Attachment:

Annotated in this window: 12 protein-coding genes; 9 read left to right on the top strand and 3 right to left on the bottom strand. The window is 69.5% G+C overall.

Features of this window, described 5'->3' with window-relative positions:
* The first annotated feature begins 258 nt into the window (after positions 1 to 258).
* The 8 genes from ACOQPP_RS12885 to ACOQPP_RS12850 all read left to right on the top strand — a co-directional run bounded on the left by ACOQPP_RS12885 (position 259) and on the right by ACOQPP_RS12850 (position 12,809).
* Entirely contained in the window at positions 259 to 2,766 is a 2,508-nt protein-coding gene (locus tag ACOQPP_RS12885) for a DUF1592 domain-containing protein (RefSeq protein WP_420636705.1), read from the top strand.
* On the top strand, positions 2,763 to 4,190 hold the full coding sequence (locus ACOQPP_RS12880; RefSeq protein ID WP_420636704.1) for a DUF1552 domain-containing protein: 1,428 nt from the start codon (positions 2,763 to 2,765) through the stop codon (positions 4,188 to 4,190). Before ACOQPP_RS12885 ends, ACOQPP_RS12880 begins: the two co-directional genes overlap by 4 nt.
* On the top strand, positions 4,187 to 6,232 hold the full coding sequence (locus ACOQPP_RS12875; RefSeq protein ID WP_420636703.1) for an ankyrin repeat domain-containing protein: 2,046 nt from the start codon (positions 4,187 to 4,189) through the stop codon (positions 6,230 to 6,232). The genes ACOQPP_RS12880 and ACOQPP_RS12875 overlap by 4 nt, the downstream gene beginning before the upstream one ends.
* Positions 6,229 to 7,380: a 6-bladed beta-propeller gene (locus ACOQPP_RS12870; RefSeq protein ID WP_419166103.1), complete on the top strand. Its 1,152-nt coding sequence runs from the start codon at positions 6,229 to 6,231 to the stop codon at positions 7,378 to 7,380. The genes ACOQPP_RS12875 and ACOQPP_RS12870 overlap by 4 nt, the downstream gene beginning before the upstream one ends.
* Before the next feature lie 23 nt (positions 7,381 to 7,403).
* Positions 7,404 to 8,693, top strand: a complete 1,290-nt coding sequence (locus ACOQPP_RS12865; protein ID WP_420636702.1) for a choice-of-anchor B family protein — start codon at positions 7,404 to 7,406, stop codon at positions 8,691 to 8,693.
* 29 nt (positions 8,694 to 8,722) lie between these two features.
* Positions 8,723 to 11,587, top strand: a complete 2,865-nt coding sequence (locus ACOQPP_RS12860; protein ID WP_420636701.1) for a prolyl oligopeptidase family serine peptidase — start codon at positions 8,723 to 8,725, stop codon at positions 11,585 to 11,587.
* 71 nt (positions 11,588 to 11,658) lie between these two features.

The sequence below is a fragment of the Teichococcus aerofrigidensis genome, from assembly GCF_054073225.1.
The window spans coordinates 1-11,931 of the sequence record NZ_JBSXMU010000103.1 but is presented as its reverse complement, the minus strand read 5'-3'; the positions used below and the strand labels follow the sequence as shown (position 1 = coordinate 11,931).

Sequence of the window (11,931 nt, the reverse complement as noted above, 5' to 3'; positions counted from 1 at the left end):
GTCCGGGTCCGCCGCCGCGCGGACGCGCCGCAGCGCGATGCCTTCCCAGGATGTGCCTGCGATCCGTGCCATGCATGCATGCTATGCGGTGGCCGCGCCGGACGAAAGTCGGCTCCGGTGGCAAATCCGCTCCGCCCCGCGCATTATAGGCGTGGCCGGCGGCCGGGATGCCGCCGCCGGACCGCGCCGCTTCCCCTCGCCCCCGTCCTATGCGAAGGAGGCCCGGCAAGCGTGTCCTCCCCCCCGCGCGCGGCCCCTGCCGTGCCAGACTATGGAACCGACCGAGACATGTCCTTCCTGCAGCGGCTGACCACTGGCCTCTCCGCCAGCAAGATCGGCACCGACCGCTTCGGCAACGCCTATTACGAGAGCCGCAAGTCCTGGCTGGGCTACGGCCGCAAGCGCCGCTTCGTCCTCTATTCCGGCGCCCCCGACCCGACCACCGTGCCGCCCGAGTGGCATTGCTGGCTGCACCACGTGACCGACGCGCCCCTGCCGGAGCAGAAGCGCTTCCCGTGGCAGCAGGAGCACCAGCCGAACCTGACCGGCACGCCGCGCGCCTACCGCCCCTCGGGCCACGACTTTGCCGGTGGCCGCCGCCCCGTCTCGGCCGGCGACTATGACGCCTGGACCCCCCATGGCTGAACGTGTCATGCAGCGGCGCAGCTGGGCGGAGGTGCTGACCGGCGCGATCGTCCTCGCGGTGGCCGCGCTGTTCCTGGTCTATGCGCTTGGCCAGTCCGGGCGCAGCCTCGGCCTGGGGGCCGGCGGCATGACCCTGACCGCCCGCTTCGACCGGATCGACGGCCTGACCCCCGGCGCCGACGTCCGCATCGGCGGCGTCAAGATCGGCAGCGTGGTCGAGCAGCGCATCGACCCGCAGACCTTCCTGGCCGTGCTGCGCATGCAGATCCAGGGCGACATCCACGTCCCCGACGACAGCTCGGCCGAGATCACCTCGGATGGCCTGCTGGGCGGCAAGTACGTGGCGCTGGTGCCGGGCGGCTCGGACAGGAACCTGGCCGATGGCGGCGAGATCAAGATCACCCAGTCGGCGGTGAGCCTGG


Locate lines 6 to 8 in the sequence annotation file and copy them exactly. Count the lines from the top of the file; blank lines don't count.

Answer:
* On the top strand, positions 2,763 to 4,190 hold the full coding sequence (locus ACOQPP_RS12880; RefSeq protein ID WP_420636704.1) for a DUF1552 domain-containing protein: 1,428 nt from the start codon (positions 2,763 to 2,765) through the stop codon (positions 4,188 to 4,190). Before ACOQPP_RS12885 ends, ACOQPP_RS12880 begins: the two co-directional genes overlap by 4 nt.
* On the top strand, positions 4,187 to 6,232 hold the full coding sequence (locus ACOQPP_RS12875; RefSeq protein ID WP_420636703.1) for an ankyrin repeat domain-containing protein: 2,046 nt from the start codon (positions 4,187 to 4,189) through the stop codon (positions 6,230 to 6,232). The genes ACOQPP_RS12880 and ACOQPP_RS12875 overlap by 4 nt, the downstream gene beginning before the upstream one ends.
* Positions 6,229 to 7,380: a 6-bladed beta-propeller gene (locus ACOQPP_RS12870; RefSeq protein ID WP_419166103.1), complete on the top strand. Its 1,152-nt coding sequence runs from the start codon at positions 6,229 to 6,231 to the stop codon at positions 7,378 to 7,380. The genes ACOQPP_RS12875 and ACOQPP_RS12870 overlap by 4 nt, the downstream gene beginning before the upstream one ends.